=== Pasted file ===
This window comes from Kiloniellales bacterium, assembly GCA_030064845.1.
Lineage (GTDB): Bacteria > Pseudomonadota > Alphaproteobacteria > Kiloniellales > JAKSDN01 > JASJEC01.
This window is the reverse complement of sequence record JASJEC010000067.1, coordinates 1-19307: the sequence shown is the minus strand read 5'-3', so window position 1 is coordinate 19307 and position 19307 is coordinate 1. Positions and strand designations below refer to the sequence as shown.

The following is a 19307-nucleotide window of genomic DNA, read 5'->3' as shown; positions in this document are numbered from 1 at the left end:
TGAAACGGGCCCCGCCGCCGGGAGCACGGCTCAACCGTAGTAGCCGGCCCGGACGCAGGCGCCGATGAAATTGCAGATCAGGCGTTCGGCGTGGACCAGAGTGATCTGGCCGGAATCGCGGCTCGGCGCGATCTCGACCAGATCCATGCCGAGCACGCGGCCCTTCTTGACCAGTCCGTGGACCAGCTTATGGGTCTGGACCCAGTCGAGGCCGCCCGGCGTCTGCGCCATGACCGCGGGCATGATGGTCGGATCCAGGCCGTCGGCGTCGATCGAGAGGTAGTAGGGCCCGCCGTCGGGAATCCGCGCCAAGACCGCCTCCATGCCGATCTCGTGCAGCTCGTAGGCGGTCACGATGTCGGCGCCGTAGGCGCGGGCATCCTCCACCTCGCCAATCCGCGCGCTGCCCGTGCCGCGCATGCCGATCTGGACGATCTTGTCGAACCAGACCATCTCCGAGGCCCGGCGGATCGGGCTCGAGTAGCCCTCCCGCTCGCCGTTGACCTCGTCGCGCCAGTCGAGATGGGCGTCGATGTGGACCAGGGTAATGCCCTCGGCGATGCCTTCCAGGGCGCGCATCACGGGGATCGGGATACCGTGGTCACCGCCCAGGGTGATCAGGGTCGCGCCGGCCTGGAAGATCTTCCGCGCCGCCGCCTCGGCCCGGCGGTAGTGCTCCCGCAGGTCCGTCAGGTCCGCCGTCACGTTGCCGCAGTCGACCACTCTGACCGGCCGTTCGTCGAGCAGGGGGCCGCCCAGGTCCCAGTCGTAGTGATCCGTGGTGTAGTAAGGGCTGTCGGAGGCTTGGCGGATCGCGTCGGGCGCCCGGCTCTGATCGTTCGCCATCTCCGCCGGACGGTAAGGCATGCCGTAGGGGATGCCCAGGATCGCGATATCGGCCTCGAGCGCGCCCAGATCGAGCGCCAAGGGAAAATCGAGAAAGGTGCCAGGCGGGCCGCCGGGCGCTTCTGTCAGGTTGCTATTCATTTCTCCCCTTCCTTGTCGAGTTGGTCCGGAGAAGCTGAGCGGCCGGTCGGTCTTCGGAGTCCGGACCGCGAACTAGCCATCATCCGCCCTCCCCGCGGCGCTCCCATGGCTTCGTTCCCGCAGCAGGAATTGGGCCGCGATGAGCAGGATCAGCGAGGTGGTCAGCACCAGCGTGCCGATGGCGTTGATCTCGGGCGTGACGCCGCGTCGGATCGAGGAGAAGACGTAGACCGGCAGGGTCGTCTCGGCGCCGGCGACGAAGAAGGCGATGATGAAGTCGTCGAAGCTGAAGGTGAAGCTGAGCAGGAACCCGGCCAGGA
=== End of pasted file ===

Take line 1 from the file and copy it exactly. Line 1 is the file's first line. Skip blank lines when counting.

This window comes from Kiloniellales bacterium, assembly GCA_030064845.1.